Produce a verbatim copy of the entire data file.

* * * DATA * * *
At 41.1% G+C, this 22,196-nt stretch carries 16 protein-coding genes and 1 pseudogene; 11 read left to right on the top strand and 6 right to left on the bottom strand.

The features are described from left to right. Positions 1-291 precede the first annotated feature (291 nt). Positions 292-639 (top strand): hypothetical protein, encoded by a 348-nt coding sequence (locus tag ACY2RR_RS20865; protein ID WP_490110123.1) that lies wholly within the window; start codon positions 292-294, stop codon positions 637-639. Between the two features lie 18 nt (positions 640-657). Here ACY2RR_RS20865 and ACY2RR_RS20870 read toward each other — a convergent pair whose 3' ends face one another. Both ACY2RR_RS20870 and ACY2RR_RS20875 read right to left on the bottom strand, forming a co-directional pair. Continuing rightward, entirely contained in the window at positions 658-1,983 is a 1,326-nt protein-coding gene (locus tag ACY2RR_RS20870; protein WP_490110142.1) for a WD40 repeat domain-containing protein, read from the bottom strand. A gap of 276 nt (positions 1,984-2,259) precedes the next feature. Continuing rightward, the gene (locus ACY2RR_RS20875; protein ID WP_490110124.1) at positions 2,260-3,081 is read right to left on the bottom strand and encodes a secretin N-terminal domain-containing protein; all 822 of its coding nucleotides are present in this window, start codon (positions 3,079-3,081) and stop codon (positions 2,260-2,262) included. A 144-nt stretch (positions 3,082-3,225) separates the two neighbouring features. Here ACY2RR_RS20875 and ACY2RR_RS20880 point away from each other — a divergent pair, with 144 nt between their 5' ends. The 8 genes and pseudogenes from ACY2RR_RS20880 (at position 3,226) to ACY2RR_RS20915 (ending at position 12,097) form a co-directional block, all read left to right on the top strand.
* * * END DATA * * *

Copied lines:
At 41.1% G+C, this 22,196-nt stretch carries 16 protein-coding genes and 1 pseudogene; 11 read left to right on the top strand and 6 right to left on the bottom strand.

The features are described from left to right. Positions 1-291 precede the first annotated feature (291 nt). Positions 292-639 (top strand): hypothetical protein, encoded by a 348-nt coding sequence (locus tag ACY2RR_RS20865; protein ID WP_490110123.1) that lies wholly within the window; start codon positions 292-294, stop codon positions 637-639. Between the two features lie 18 nt (positions 640-657). Here ACY2RR_RS20865 and ACY2RR_RS20870 read toward each other — a convergent pair whose 3' ends face one another. Both ACY2RR_RS20870 and ACY2RR_RS20875 read right to left on the bottom strand, forming a co-directional pair. Continuing rightward, entirely contained in the window at positions 658-1,983 is a 1,326-nt protein-coding gene (locus tag ACY2RR_RS20870; protein WP_490110142.1) for a WD40 repeat domain-containing protein, read from the bottom strand. A gap of 276 nt (positions 1,984-2,259) precedes the next feature. Continuing rightward, the gene (locus ACY2RR_RS20875; protein ID WP_490110124.1) at positions 2,260-3,081 is read right to left on the bottom strand and encodes a secretin N-terminal domain-containing protein; all 822 of its coding nucleotides are present in this window, start codon (positions 3,079-3,081) and stop codon (positions 2,260-2,262) included. A 144-nt stretch (positions 3,082-3,225) separates the two neighbouring features. Here ACY2RR_RS20875 and ACY2RR_RS20880 point away from each other — a divergent pair, with 144 nt between their 5' ends. The 8 genes and pseudogenes from ACY2RR_RS20880 (at position 3,226) to ACY2RR_RS20915 (ending at position 12,097) form a co-directional block, all read left to right on the top strand.